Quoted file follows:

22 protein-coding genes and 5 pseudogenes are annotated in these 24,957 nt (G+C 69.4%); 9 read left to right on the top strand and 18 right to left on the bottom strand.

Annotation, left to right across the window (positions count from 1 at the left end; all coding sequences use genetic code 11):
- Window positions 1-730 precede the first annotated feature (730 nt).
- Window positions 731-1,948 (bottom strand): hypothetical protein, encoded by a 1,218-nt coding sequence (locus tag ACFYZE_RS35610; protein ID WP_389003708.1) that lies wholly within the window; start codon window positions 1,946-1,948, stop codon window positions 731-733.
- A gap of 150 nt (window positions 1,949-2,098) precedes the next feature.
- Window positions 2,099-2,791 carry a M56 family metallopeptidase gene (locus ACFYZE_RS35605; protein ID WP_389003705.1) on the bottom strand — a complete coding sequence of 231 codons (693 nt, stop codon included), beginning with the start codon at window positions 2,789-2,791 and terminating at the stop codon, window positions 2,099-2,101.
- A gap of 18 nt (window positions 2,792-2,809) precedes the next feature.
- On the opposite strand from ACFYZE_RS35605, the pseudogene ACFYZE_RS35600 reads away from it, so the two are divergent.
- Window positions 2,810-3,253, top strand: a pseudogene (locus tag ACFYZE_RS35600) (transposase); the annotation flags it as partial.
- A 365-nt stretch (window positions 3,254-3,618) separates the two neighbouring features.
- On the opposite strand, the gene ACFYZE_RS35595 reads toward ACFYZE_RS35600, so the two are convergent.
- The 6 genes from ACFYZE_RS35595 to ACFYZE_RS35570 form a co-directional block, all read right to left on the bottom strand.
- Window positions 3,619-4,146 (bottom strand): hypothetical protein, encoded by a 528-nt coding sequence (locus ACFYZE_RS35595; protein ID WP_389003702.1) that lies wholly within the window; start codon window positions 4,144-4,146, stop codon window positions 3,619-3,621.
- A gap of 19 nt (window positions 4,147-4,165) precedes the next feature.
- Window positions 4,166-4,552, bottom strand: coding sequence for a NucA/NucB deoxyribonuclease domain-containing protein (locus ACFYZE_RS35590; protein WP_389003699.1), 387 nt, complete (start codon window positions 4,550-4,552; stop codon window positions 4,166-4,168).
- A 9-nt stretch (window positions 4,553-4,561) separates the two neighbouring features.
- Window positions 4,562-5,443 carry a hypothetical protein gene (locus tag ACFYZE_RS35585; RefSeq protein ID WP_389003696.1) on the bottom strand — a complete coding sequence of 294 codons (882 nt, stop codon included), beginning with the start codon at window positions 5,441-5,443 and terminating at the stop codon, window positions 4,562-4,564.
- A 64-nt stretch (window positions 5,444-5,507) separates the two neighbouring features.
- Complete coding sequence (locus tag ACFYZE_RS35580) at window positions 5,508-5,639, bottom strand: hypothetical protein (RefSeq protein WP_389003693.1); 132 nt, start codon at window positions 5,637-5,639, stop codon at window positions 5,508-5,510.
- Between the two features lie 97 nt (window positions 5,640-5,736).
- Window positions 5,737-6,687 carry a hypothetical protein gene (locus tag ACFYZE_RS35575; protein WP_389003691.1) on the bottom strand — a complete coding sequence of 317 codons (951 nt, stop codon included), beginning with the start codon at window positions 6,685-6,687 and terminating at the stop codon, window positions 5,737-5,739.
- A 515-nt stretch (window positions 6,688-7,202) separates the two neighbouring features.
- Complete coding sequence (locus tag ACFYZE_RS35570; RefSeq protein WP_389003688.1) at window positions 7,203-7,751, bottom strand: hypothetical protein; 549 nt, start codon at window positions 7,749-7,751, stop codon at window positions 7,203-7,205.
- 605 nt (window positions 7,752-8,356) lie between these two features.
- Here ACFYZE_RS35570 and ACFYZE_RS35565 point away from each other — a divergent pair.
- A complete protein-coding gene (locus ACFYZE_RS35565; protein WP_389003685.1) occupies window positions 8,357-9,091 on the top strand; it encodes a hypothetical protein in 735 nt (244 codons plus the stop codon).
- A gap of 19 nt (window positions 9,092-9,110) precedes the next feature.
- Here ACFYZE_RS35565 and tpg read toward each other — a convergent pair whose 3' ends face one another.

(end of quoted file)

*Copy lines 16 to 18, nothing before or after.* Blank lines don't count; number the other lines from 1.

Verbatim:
- A 9-nt stretch (window positions 4,553-4,561) separates the two neighbouring features.
- Window positions 4,562-5,443 carry a hypothetical protein gene (locus tag ACFYZE_RS35585; RefSeq protein ID WP_389003696.1) on the bottom strand — a complete coding sequence of 294 codons (882 nt, stop codon included), beginning with the start codon at window positions 5,441-5,443 and terminating at the stop codon, window positions 4,562-4,564.
- A 64-nt stretch (window positions 5,444-5,507) separates the two neighbouring features.